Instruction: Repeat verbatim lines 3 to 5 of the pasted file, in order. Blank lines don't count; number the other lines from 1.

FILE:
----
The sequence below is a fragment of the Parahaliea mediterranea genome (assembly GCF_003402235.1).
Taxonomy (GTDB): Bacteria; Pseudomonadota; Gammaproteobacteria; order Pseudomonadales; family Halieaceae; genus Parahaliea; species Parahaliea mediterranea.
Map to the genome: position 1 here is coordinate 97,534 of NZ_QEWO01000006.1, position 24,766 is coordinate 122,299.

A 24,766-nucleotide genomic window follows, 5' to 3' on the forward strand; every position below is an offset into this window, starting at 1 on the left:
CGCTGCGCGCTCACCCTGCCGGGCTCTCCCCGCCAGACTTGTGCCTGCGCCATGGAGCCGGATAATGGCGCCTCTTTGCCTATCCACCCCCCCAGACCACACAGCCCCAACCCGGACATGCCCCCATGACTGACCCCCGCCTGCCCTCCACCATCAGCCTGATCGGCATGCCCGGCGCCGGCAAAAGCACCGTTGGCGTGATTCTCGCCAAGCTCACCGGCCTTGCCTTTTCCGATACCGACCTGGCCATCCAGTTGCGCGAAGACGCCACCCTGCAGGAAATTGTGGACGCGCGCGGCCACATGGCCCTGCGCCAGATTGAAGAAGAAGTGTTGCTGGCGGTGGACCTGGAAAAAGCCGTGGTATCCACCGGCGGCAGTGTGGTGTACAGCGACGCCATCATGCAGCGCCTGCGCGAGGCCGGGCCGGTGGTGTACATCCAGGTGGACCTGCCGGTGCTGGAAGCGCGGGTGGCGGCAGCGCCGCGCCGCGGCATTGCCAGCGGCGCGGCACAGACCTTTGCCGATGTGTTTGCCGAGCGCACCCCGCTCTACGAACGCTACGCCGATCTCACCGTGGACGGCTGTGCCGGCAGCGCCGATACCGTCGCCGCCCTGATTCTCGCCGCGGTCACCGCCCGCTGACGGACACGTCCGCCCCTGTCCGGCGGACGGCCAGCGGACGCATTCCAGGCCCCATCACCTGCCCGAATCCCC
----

Map to the genome: position 1 here is coordinate 97,534 of NZ_QEWO01000006.1, position 24,766 is coordinate 122,299.

A 24,766-nucleotide genomic window follows, 5' to 3' on the forward strand; every position below is an offset into this window, starting at 1 on the left:
CGCTGCGCGCTCACCCTGCCGGGCTCTCCCCGCCAGACTTGTGCCTGCGCCATGGAGCCGGATAATGGCGCCTCTTTGCCTATCCACCCCCCCAGACCACACAGCCCCAACCCGGACATGCCCCCATGACTGACCCCCGCCTGCCCTCCACCATCAGCCTGATCGGCATGCCCGGCGCCGGCAAAAGCACCGTTGGCGTGATTCTCGCCAAGCTCACCGGCCTTGCCTTTTCCGATACCGACCTGGCCATCCAGTTGCGCGAAGACGCCACCCTGCAGGAAATTGTGGACGCGCGCGGCCACATGGCCCTGCGCCAGATTGAAGAAGAAGTGTTGCTGGCGGTGGACCTGGAAAAAGCCGTGGTATCCACCGGCGGCAGTGTGGTGTACAGCGACGCCATCATGCAGCGCCTGCGCGAGGCCGGGCCGGTGGTGTACATCCAGGTGGACCTGCCGGTGCTGGAAGCGCGGGTGGCGGCAGCGCCGCGCCGCGGCATTGCCAGCGGCGCGGCACAGACCTTTGCCGATGTGTTTGCCGAGCGCACCCCGCTCTACGAACGCTACGCCGATCTCACCGTGGACGGCTGTGCCGGCAGCGCCGATACCGTCGCCGCCCTGATTCTCGCCGCGGTCACCGCCCGCTGACGGACACGTCCGCCCCTGTCCGGCGGACGGCCAGCGGACGCATTCCAGGCCCCATCACCTGCCCGAATCCCC